BEVERLY HILLS, California — Samantha Bee has just flown in from New York, and when I mention the billboards up all around town featuring her smiling face and the giant letters “FYC,” she seems mildly embarrassed.
“I haven’t seen any of those yet. Oh Jesus, here we go,” Bee says. “It’s always a strange feeling to walk into a place that’s full of photographs of yourself, it’s really daunting,” she adds, looking around the room at large posters of those same ads.
Bee is in Los Angeles to help TBS promote her late-night show Full Frontal as a contender at this year’s Emmy Awards. She just finished taping her first-ever appearance as a guest on likely competitor Jimmy Kimmel’s show and is about to sit down for an hour-long conversation with ‘80s movie icon Molly Ringwald in front of a couple hundred Emmy voters at the Writers Guild Theater.
The first thing Kimmel did when Bee sat down on his couch Thursday was let her in on a little secret. “Those of us, the talk show hosts who do a full week of shows, we quietly mutter and curse about those of you who only have to do one a week,” he told her.
“They are just two completely different animals,” Bee says of the weekly and nightly shows, despite the fact that they compete in the same Emmy category. “I would say it’s exhausting and depleting to do four shows a week. But once a week is very challenging as well.”
The faux-rivalry between nightly hosts like Kimmel and Stephen Colbert and those who only tape one show per week like Bee and John Oliver has become something of a running joke at the Emmys, especially as Oliver’s HBO show has taken home the award for Outstanding Variety Talk Series the past two years.
Last year Kimmel and Colbert shared a cocktail during the ceremony after Oliver’s second win called the “Last Week Tonight.” As Colbert joked, “It’s so high quality, they can only make one a week.”
Full Frontal received its first nomination in that category last year and her hilarious Not the White House Correspondents’ Dinner special won a separate award for writing. After a season that included her blistering takes on the #MeToo movement, this could be her year to take home the big prize.
In September 2015, Bee infamously broke into the late-night boys’ club by photoshopping herself as a shirtless centaur with lasers coming out of her eyes on the Vanity Fair cover that failed to include her in a spread of 10 male hosts. A little over two years later, she is finally starting to feel more like a part of that club, which now also includes female hosts like BET’s Robin Thede and Michelle Wolf, whose new Netflix talk show will premiere this weekend.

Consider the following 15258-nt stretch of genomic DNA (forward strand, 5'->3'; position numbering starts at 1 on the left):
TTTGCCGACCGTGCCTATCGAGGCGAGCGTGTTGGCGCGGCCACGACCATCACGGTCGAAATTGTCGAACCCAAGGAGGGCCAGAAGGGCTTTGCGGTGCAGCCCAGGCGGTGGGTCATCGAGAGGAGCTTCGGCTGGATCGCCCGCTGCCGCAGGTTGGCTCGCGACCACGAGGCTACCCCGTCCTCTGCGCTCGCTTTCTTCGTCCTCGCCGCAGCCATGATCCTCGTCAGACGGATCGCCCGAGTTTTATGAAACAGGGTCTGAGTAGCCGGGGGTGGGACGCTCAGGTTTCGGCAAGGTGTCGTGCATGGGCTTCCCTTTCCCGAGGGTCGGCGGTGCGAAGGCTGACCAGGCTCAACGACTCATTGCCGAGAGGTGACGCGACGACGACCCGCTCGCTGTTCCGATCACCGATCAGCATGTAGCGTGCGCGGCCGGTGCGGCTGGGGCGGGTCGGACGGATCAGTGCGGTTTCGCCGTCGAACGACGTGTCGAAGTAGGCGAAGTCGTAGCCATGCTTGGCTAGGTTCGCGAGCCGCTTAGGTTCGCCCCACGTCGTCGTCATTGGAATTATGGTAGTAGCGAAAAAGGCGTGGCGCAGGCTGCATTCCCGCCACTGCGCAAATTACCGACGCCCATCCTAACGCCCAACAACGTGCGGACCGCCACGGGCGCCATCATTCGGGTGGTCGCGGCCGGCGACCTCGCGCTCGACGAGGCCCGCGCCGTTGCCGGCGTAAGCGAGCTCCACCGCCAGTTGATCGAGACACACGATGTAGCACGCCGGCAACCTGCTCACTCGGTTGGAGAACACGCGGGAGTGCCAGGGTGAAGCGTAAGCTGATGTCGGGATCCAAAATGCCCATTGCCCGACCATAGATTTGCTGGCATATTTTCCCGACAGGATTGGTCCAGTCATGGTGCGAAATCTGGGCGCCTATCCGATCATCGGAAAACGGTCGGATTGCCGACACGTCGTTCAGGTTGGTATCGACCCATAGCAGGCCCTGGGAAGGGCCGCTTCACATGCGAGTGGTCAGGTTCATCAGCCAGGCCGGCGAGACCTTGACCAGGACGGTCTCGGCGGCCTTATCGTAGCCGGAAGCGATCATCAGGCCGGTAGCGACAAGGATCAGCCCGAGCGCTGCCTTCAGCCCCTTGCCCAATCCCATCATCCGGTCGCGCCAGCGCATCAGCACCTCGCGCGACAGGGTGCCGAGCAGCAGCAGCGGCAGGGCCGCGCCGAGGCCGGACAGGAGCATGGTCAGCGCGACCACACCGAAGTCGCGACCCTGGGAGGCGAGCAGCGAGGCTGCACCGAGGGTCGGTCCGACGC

“It’s not like we all hang out together and I know some of them better than others for sure,” Bee says of her fellow hosts. “But I definitely feel like we’re colleagues, I’ll say that. And they’re all lovely. I do feel like we’re in the same category, and that’s a good feeling.”
With just one half-hour show per week, Bee and her writers have to be judicious about which news stories they choose to cover. This past week, Full Frontal opened with a long segment about the Trump administration’s proposed regressive abortion rules.
Highlighting Trump’s hypocrisy on this particular issue, Bee told viewers, “If Trump hasn’t paid for at least half a dozen abortions, I will eat this blazer,” before adding, “Actually, I take that back, that was wildly unfair. If Trump hasn’t promised to pay for at least a half-dozen abortions and then not paid for them, then written bad checks for them, ghosted the woman, then declared bankruptcy and eventually made Russia pay for them, I will eat this blazer.”
Bee laughs when I bring up the fact that her show was the only one to tackle this issue in any sort of meaningful way. “What, James Corden didn’t handle the domestic gag rule?” she jokes.
Turning more serious, she says that it was a no-brainer for Full Frontal to cover this story. “We felt fairly confident that we would be the only show to touch on that,” she adds. “And it’s important to us. It’s in our wheelhouse.” You never know, she posited, maybe her male counterparts will “suddenly become interested in that topic” at some point.
“We do see things through a different lens,” Bee says of her show’s writing staff, which, unlike most late-night shows, is at least 50 percent female. During her talk with Ringwald, who has emerged as a prominent voice of the #MeToo era after penning an essay that revisited her classic John Hughes-directed films, Bee elaborated on how a diverse group of voices both in front of and behind the camera benefits her show.
“It just helps,” she said. “It makes the show so much better to have different perspectives, to bring different thoughts to the table.”
That “different perspective” has shown through more than anywhere else when Bee has covered America’s belated awakening about sexual harassment and assault. As the men of late-night mostly avoided joking about Harvey Weinstein in the early days of last October, Bee went all in with a PSA aimed at men who might consider engaging in similar workplace behavior.
“Next time you get the urge to masturbate, just ask yourself, ‘Am I in front of an employee or a colleague?’ And if the answer is ‘yes,’ don’t. Just don’t,” Bee said with a smile in her first show after the Weinstein story broke. Now that Weinstein has turned himself in to the NYPD, Bee expresses cautious optimism.
“I hope it leads to the right place, such as jail,” she says. “But who knows? I don’t find this world predictable anymore at all.”
On stage in front Emmy voters, she had a more direct message for anyone who wants to focus on the “backlash” to the #MeToo movement: “Oh, fuck off.”